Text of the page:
Simply dismissing it out of hand as "nonense" does not constitute an argument.

 
At 7/25/2012 9:48 AM, Blogger marmico said...

Raising the minimum wage is always a bad idea, because it harms the very workers whom we want to help -- unskilled, inexperienced teenage workers who desperately need jobs to get the experience, training and work habits that will eventually make their market value much higher than the minimum wage

Really. Of minimum wage workers only 12.5% are teenagers; and 10.4% of them are employed by exempt establishments and paid less than the minimum wage.

Characteristics of Minimum Wage Workers: 2011.

 
At 7/25/2012 10:05 AM, Blogger Jesse said...

“The modern conservative is engaged in one of man's oldest exercises in moral philosophy; that is, the search for a superior moral justification for selfishness.”

John Kenneth Galbraith

http://jessescrossroadscafe.blogspot.com/2012/07/chris-hedges-careerists-and-banality-of.html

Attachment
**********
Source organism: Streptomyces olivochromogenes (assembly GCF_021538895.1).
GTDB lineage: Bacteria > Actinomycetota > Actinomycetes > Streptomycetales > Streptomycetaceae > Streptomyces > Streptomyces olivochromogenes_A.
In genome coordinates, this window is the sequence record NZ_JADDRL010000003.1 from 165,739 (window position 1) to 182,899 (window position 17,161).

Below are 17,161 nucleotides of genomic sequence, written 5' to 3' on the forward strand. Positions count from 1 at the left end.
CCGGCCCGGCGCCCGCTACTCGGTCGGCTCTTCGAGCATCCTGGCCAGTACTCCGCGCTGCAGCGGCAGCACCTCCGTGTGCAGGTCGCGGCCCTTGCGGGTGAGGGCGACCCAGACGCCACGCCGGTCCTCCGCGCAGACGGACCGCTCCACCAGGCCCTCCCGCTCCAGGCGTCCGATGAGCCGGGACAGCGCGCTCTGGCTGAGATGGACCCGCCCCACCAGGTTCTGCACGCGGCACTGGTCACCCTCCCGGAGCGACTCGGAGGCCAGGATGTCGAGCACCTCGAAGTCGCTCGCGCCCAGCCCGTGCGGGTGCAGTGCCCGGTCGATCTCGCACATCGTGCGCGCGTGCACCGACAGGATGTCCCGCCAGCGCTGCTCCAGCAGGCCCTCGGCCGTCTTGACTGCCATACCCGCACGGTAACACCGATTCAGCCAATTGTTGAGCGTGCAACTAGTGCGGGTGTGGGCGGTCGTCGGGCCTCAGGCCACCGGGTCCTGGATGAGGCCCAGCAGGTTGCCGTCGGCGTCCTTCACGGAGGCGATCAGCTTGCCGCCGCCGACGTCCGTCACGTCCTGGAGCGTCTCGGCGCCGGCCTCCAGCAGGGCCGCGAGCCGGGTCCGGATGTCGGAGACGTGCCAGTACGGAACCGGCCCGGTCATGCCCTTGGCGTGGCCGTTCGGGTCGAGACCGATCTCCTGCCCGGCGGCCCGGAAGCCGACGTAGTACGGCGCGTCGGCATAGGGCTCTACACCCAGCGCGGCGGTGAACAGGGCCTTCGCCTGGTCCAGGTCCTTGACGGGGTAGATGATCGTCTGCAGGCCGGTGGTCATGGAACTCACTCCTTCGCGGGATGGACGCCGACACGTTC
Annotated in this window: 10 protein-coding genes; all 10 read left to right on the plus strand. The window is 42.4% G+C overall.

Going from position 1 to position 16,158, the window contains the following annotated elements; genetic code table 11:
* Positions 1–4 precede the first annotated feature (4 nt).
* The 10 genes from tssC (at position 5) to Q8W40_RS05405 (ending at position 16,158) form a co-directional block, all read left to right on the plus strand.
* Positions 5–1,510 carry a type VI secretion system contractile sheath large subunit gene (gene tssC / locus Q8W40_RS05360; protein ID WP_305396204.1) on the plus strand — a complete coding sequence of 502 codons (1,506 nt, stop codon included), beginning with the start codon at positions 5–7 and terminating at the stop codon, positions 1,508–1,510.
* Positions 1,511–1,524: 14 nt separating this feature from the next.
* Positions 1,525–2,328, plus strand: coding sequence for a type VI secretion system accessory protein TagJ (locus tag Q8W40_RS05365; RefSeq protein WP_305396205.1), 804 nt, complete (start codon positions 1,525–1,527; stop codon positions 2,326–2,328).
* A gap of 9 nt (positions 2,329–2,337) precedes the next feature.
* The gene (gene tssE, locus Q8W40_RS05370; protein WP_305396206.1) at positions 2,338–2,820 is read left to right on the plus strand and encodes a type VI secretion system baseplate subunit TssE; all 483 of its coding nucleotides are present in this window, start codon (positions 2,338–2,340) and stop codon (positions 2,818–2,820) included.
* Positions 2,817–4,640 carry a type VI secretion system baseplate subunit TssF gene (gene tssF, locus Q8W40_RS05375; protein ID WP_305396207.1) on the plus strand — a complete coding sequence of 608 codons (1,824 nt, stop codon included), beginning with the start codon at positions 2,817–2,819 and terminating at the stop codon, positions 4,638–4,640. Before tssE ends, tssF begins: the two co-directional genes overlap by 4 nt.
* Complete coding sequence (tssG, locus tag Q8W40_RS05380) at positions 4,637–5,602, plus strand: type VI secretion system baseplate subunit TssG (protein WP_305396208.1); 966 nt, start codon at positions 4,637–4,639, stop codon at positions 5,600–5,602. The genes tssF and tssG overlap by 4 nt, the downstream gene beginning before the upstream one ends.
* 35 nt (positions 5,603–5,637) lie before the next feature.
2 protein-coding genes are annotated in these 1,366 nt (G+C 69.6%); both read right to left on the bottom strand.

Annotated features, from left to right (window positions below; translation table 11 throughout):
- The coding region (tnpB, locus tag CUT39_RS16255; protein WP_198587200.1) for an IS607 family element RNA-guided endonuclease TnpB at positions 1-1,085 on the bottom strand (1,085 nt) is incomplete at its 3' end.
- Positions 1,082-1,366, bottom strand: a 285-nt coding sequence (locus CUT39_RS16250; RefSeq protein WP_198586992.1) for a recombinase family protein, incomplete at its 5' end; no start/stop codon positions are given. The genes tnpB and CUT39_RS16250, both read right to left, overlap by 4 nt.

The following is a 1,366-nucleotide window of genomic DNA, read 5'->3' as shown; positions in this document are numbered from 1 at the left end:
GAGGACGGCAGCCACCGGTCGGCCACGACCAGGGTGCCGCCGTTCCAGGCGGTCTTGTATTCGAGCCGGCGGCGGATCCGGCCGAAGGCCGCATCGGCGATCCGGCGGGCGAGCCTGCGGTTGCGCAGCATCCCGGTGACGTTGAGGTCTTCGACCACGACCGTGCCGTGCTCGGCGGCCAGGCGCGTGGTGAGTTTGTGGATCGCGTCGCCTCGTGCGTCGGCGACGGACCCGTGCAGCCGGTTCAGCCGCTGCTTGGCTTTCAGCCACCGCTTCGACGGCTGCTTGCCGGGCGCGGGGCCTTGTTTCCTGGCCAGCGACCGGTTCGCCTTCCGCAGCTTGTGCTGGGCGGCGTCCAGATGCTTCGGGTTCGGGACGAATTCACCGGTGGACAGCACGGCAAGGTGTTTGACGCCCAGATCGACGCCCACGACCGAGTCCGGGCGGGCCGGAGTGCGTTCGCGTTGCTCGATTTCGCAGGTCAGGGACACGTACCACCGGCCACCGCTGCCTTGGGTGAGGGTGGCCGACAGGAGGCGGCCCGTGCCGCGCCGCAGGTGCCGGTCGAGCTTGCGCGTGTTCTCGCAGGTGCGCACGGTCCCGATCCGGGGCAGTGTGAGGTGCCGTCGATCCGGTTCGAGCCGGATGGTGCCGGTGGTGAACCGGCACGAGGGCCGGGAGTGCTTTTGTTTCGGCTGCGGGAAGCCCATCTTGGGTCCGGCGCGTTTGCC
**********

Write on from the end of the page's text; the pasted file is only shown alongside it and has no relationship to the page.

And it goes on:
At 7/25/2012 10:15 AM, Blogger MikeK said...

If minimum wage is raised to $10, wouldn't the increase to the employer be greater than 38% when FICA and various state worker's comp cost are considered?

 
At 7/25/2012 10:18 AM, Blogger MikeK said...

"“The modern conservative is engaged in one of man's oldest exercises in moral philosophy; that is, the search for a superior moral justification for selfishness.”"

Jesse, I like it. But wouldn't it be even more true if you subbed out conservative for liberal and inserted stealing for selfishness?

 
At 7/25/2012 10:18 AM, Blogger Hydra said...

Raising the minimum wage is always a bad idea, because it harms the very workers whom we want to help -- unskilled, inexperienced teenage workers who desperately need jobs to get the experience, training and work habits that will eventually make their market value much higher than the minimum wage.

================================

By that logic all entry level workers should be paid zero.

 
At 7/25/2012 10:34 AM, Blogger givemefreedom said...